Thursday, July 27, 12017
7 a.m. Well, Miss Rita, here I am at 71, who would have thought. I guess it may be true what somebody said, the best way to a long life is to have a great task to accomplish. Either that, or great stretches of boredom are good for you! Do you have somewhere you want to go, or should we deal with Bob’s questions? If they’re on his mind, presumably they are on other people’s, though they aren’t so much proceeding from what you said as merely suggested by it. It took me a little back-and-forth before I realized that.
As you say, what bothers one may bother others. And, as always, any sincere question will help illustrate some line of thought.
[RF: This does prompt a question. All of us have killed numerous living creatures, some inadvertently like stepping on ants, or washing spiders down the drain in the shower. First do no harm. Does that mean we can’t kill a Black Widow in the bathroom where the five-year-old goes to use the toilet; or mosquitoes bent on taking your blood or giving you a disease; or poisonous snakes in the yard; or roaches taking over the kitchen. We are certainly harming them. Do we meet all these creatures in non-3D? Where does their consciousness go upon being squashed? Lots of questions, actually.
[FD: “First, do no harm” doesn’t mean anything at all like that. It was Galen, a physician, giving advice to physicians. But I can ask Rita, if you wish. Let me know.
[RF: I know it was about physicians, but it would seem to apply to all of us, all the time, as Rita may have indicated.
[FD: But that isn’t what it meant! If it isn’t what it meant, how can what it didn’t mean apply to all of us?
[RF: I would think that “first, do no harm” would work for everyone on the planet, not just physicians. Didn’t mean to imply that Rita said that, just that it applies to everyone IMHO. I’m talking about harming other conscious beings like snakes, spiders, mosquitoes, etc. Does that fall under the “do no harm” thing?]
[Rita:] You have noted, in your own life, that with the best will in the world it seems to be impossible to live a life that never hurts people. Sometimes it is inadvertent, in the sense of collateral damage. Sometimes it is the result of inter-personal conflict. Sometimes it results from your doing something for reasons entirely opaque to you, which you later decide were you filling a role in a drama for the other person’s benefit. (Somebody has to wear the black hat.) Sometimes it is the result of their being in the way, so to speak, while you act out your own conflicts. (Somebody has to play the role of innocent or not-so-innocent bystander.)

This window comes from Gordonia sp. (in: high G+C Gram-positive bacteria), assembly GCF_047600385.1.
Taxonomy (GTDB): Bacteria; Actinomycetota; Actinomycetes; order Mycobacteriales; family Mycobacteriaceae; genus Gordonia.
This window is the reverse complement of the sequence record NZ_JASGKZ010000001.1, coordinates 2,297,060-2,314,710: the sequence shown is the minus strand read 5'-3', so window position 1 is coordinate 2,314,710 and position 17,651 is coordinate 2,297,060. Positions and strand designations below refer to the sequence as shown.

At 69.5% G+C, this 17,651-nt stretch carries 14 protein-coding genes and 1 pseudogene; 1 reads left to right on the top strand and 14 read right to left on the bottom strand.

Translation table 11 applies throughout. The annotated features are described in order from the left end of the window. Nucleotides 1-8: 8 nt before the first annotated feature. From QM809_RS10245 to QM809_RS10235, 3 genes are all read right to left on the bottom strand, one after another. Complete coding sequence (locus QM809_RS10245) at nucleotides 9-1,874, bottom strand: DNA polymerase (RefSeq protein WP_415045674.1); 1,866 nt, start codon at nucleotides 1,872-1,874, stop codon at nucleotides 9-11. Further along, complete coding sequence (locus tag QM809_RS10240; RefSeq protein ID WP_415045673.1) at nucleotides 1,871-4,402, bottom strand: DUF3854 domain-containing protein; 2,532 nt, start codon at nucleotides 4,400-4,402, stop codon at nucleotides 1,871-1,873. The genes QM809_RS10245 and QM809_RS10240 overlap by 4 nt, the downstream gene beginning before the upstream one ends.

It is very good to have an active conscience. It is not so good to have an over-scrupulous one. Forever wincing about what was not intended or could not be helped is actually no improvement over lack of conscience. Even in such things, moderation is better than the extreme, because flexibility is to be preferred over rigidity.
Did I get that last part right? It has the feeling of an over-generalization.
You keep getting better [at noticing] as you practice. No, not quite right. But I’m hesitating as to whether to go this way or that way, and that small correction could involve us in a long discussion on what is after all a small point. Let’s just say this: Anything that leaves you stuck in the past moment, as opposed to living in the present moment, is not desirable in itself, though like everything else it will have its compensations. Too much scrupulosity may continually entangle you in your past, fruitlessly ruing this or that, without allowing you to choose better in your future (which means, in future present moments). Lack of conscience implies lack of awareness (deliberate or otherwise) of the consequences of your actions, again a less than desirable state of mind.
I have come across the concept of scrupulosity from time to time, and I never understood why it was considered undesirable. Now I do. Thanks.
Maximum awareness means you live your life, rather than coasting through it half-asleep. But, we’re not here to propose rules for people to live. They will find their own. This is a side-trail this morning, but it was worth saying, if it could be said only in passing.